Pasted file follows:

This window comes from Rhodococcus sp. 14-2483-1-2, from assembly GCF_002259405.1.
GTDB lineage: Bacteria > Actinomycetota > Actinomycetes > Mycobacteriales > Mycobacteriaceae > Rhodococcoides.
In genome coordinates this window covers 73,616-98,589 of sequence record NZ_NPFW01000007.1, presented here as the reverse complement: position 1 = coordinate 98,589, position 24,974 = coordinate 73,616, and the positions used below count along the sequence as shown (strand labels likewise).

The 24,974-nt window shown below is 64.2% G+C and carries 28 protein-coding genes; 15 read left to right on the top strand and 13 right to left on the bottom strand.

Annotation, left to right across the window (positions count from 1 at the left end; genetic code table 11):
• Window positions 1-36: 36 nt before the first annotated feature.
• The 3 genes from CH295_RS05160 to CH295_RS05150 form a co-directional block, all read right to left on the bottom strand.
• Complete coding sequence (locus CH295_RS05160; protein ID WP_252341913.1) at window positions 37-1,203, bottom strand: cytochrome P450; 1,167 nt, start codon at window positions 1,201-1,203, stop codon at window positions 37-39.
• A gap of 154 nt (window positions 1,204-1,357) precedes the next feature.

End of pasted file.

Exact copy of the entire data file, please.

This window comes from Rhodococcus sp. 14-2483-1-2, from assembly GCF_002259405.1.
GTDB lineage: Bacteria > Actinomycetota > Actinomycetes > Mycobacteriales > Mycobacteriaceae > Rhodococcoides.
In genome coordinates this window covers 73,616-98,589 of sequence record NZ_NPFW01000007.1, presented here as the reverse complement: position 1 = coordinate 98,589, position 24,974 = coordinate 73,616, and the positions used below count along the sequence as shown (strand labels likewise).

The 24,974-nt window shown below is 64.2% G+C and carries 28 protein-coding genes; 15 read left to right on the top strand and 13 right to left on the bottom strand.

Annotation, left to right across the window (positions count from 1 at the left end; genetic code table 11):
• Window positions 1-36: 36 nt before the first annotated feature.
• The 3 genes from CH295_RS05160 to CH295_RS05150 form a co-directional block, all read right to left on the bottom strand.
• Complete coding sequence (locus CH295_RS05160; protein ID WP_252341913.1) at window positions 37-1,203, bottom strand: cytochrome P450; 1,167 nt, start codon at window positions 1,201-1,203, stop codon at window positions 37-39.
• A gap of 154 nt (window positions 1,204-1,357) precedes the next feature.